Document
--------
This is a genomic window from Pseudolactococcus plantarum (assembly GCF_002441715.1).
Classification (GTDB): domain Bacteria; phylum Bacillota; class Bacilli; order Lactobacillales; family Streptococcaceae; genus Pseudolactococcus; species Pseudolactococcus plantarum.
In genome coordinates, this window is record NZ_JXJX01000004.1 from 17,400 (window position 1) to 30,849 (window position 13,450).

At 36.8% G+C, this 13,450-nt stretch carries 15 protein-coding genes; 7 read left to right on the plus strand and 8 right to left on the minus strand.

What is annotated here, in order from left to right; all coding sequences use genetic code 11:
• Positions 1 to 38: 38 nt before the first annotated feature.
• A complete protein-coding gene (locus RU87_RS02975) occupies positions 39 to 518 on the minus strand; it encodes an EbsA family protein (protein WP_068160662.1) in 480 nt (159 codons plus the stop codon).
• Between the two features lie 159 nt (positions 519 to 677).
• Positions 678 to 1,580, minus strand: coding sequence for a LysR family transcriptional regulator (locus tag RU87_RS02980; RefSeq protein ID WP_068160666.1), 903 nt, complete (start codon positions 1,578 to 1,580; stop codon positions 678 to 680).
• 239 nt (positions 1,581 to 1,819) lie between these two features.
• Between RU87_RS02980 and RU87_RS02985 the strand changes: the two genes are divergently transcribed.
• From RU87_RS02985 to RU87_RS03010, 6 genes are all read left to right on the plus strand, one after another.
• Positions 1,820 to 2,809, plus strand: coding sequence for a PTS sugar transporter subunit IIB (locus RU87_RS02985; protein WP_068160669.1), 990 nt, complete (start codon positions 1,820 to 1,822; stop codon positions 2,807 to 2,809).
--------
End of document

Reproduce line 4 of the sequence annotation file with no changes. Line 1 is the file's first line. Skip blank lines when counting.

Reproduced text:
At 36.8% G+C, this 13,450-nt stretch carries 15 protein-coding genes; 7 read left to right on the plus strand and 8 right to left on the minus strand.